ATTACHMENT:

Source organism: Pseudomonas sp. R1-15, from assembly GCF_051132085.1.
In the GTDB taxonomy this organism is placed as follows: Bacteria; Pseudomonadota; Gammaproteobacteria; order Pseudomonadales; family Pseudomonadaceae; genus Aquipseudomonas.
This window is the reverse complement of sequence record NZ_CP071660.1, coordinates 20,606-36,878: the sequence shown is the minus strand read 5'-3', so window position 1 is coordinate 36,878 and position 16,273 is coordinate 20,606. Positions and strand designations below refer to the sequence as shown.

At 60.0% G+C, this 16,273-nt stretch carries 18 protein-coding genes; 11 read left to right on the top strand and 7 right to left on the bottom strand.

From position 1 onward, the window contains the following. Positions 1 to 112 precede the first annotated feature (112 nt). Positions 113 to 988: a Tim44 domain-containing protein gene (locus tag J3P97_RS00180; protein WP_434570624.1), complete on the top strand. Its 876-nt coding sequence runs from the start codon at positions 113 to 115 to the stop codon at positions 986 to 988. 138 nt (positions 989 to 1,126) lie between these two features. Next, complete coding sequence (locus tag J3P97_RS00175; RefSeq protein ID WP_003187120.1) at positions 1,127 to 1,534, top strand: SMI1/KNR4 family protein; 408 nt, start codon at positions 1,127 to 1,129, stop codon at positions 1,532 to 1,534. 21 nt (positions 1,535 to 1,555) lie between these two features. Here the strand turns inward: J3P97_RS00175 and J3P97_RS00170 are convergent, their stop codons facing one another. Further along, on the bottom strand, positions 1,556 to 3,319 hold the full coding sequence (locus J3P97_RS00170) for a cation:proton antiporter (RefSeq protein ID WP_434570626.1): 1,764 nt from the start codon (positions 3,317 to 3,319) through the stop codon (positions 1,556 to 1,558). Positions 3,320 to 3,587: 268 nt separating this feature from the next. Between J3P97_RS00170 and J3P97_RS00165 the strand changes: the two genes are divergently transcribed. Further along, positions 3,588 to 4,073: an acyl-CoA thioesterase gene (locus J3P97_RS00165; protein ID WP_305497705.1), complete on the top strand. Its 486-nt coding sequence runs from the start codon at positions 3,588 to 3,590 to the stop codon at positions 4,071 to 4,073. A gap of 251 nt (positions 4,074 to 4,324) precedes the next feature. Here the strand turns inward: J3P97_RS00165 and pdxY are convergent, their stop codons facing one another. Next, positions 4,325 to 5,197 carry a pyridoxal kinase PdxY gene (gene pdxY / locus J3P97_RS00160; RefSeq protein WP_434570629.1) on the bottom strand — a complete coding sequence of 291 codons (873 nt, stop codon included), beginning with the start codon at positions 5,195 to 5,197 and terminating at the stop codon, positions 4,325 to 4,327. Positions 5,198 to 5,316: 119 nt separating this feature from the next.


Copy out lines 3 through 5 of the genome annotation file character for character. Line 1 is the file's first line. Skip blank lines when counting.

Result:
This window is the reverse complement of sequence record NZ_CP071660.1, coordinates 20,606-36,878: the sequence shown is the minus strand read 5'-3', so window position 1 is coordinate 36,878 and position 16,273 is coordinate 20,606. Positions and strand designations below refer to the sequence as shown.

At 60.0% G+C, this 16,273-nt stretch carries 18 protein-coding genes; 11 read left to right on the top strand and 7 right to left on the bottom strand.

From position 1 onward, the window contains the following. Positions 1 to 112 precede the first annotated feature (112 nt). Positions 113 to 988: a Tim44 domain-containing protein gene (locus tag J3P97_RS00180; protein WP_434570624.1), complete on the top strand. Its 876-nt coding sequence runs from the start codon at positions 113 to 115 to the stop codon at positions 986 to 988. 138 nt (positions 989 to 1,126) lie between these two features. Next, complete coding sequence (locus tag J3P97_RS00175; RefSeq protein ID WP_003187120.1) at positions 1,127 to 1,534, top strand: SMI1/KNR4 family protein; 408 nt, start codon at positions 1,127 to 1,129, stop codon at positions 1,532 to 1,534. 21 nt (positions 1,535 to 1,555) lie between these two features. Here the strand turns inward: J3P97_RS00175 and J3P97_RS00170 are convergent, their stop codons facing one another. Further along, on the bottom strand, positions 1,556 to 3,319 hold the full coding sequence (locus J3P97_RS00170) for a cation:proton antiporter (RefSeq protein ID WP_434570626.1): 1,764 nt from the start codon (positions 3,317 to 3,319) through the stop codon (positions 1,556 to 1,558). Positions 3,320 to 3,587: 268 nt separating this feature from the next. Between J3P97_RS00170 and J3P97_RS00165 the strand changes: the two genes are divergently transcribed. Further along, positions 3,588 to 4,073: an acyl-CoA thioesterase gene (locus J3P97_RS00165; protein ID WP_305497705.1), complete on the top strand. Its 486-nt coding sequence runs from the start codon at positions 3,588 to 3,590 to the stop codon at positions 4,071 to 4,073. A gap of 251 nt (positions 4,074 to 4,324) precedes the next feature. Here the strand turns inward: J3P97_RS00165 and pdxY are convergent, their stop codons facing one another. Next, positions 4,325 to 5,197 carry a pyridoxal kinase PdxY gene (gene pdxY / locus J3P97_RS00160; RefSeq protein WP_434570629.1) on the bottom strand — a complete coding sequence of 291 codons (873 nt, stop codon included), beginning with the start codon at positions 5,195 to 5,197 and terminating at the stop codon, positions 4,325 to 4,327. Positions 5,198 to 5,316: 119 nt separating this feature from the next.